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What is a labor and delivery nurse?

Do labor and delivery nurses have to deal
With bad smells

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Sharon’s Answer

A labour or delivery nurse is a healthcare professional specialized in assisting women during childbirth. They support both the mother and the baby from the onset of labour till the successful delivery of the baby and the placenta. They also provide care and monitor the progress of labour, assist with the delivery of the baby in cases of complications, and administer medications.

And yes, delivery nurses might encounter some strong smells during childbirth. For example, when the amniotic fluid breaks, it can have a distinct odor. Additionally, during the delivery process, there might be bodily fluids and body waste’s that can cause unpleasant smells. However, nurses are trained professionals who are used to these situations and know how to handle them with care and professionalism. You should prioritize the well-being of the mom and baby above all else.
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Jana’s Answer

A labor and delivery nurse will have to occasionally deal with smells that one may feel are unpleasant. The birthing process itself, which can include women having bowel movements, blood, urine, and vomit, are just some of the things a labor and delivery nurse will need to deal with.
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Michelle’s Answer

Hello, Caroline !

A labor and delivery nurse works with the patient while the patient is in labor. They can treat the patient and watch the patient's and baby's vitals, give medication and help out with delivering the baby. A maternity nurse's duties are for the patient before, during and after the birth of the child. Both work in hospitals.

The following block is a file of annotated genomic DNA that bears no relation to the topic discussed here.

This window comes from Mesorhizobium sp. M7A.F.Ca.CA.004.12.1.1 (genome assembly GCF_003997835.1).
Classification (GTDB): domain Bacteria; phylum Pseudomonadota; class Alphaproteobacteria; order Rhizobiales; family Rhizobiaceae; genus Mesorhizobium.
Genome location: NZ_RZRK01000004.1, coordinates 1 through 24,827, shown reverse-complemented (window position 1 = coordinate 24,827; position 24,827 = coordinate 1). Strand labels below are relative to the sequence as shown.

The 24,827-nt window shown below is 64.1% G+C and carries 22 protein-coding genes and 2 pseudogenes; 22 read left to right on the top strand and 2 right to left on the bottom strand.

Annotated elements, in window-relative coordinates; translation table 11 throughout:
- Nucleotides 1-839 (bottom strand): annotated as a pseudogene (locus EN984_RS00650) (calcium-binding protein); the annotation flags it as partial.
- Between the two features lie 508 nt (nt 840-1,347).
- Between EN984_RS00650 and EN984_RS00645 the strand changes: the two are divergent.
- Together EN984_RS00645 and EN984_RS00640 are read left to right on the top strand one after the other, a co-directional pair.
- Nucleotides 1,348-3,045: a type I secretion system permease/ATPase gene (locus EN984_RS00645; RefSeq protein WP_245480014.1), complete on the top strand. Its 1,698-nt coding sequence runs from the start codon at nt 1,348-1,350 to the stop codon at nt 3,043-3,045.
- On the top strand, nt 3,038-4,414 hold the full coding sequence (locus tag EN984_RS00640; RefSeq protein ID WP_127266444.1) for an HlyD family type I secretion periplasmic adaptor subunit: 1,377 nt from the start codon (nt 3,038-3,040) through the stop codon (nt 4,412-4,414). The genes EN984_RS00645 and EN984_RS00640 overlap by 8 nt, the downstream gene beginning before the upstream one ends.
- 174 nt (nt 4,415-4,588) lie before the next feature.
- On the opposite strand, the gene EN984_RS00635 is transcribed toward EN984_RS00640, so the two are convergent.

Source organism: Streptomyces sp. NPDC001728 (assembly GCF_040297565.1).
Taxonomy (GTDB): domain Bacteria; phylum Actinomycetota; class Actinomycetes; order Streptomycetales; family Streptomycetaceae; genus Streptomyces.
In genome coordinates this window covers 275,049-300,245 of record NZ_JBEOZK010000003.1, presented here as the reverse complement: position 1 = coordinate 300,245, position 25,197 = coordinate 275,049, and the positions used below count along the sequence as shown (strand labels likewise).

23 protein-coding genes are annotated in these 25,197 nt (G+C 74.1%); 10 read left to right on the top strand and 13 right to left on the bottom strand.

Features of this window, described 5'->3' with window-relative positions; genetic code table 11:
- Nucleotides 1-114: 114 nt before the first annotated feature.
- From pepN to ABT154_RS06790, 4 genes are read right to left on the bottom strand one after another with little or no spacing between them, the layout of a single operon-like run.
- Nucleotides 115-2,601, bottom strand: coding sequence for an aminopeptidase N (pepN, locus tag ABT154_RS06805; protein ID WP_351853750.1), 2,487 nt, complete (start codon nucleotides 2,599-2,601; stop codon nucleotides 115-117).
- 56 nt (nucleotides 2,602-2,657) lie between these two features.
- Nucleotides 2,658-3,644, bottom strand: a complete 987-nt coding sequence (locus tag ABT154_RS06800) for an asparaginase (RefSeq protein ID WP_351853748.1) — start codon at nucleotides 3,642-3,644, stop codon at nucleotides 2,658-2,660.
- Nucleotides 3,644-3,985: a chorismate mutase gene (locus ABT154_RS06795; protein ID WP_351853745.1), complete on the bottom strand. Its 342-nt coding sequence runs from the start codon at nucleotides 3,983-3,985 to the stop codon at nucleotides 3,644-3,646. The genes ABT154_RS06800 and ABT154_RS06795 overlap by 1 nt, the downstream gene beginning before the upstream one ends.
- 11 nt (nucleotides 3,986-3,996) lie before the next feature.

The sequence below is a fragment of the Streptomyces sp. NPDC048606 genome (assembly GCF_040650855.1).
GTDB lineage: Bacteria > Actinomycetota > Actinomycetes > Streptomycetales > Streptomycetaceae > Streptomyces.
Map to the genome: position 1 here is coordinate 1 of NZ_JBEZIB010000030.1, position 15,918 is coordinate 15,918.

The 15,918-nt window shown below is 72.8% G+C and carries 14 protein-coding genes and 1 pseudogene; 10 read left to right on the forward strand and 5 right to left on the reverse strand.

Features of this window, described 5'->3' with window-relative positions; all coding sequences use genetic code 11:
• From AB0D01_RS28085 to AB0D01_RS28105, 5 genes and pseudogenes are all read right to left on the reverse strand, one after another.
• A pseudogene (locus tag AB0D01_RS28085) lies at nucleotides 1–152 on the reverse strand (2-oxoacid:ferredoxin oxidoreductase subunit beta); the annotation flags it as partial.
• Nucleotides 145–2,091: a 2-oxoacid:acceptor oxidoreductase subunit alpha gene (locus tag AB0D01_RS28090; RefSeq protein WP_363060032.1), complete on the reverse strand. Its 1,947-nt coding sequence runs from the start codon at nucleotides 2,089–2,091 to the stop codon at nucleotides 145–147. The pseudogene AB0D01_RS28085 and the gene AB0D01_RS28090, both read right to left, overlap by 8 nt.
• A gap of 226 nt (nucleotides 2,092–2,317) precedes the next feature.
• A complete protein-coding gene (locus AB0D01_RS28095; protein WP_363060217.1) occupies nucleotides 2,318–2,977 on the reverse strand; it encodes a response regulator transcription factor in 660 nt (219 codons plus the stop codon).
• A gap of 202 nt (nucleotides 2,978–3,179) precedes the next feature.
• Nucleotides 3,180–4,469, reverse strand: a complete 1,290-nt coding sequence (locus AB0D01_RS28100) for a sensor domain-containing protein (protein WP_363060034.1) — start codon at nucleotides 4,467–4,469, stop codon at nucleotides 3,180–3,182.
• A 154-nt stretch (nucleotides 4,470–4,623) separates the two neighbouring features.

All nurses are in an environment in which bodily fluids and bodily wastes from patients will or can present.
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Karin’s Answer

Hi Caroline,

To become a Labor and Delivery Nurse, you first have to get a bachelors in nursing, pass exams to get licensed, work for some time in a hospital and then specialize in L&D.

Here are some articles with more information:

https://nursinglicensemap.com/nursing-specialties/registered-nurse/labor-and-delivery-nurse/

https://www.allnursingschools.com/specialties/ld-nurse/

https://www.forbes.com/advisor/education/become-a-labor-and-delivery-nurse/

Regarding the smells, I don't think there is any nursing job where you will not have to deal with all kinds of bodily fluids. Women in labor often times have bowel movements, and due to the pain they might vomit. The birth itself is a bloody, messy affair. A good face mask might help. And then you'll just get used to it.

Good luck!

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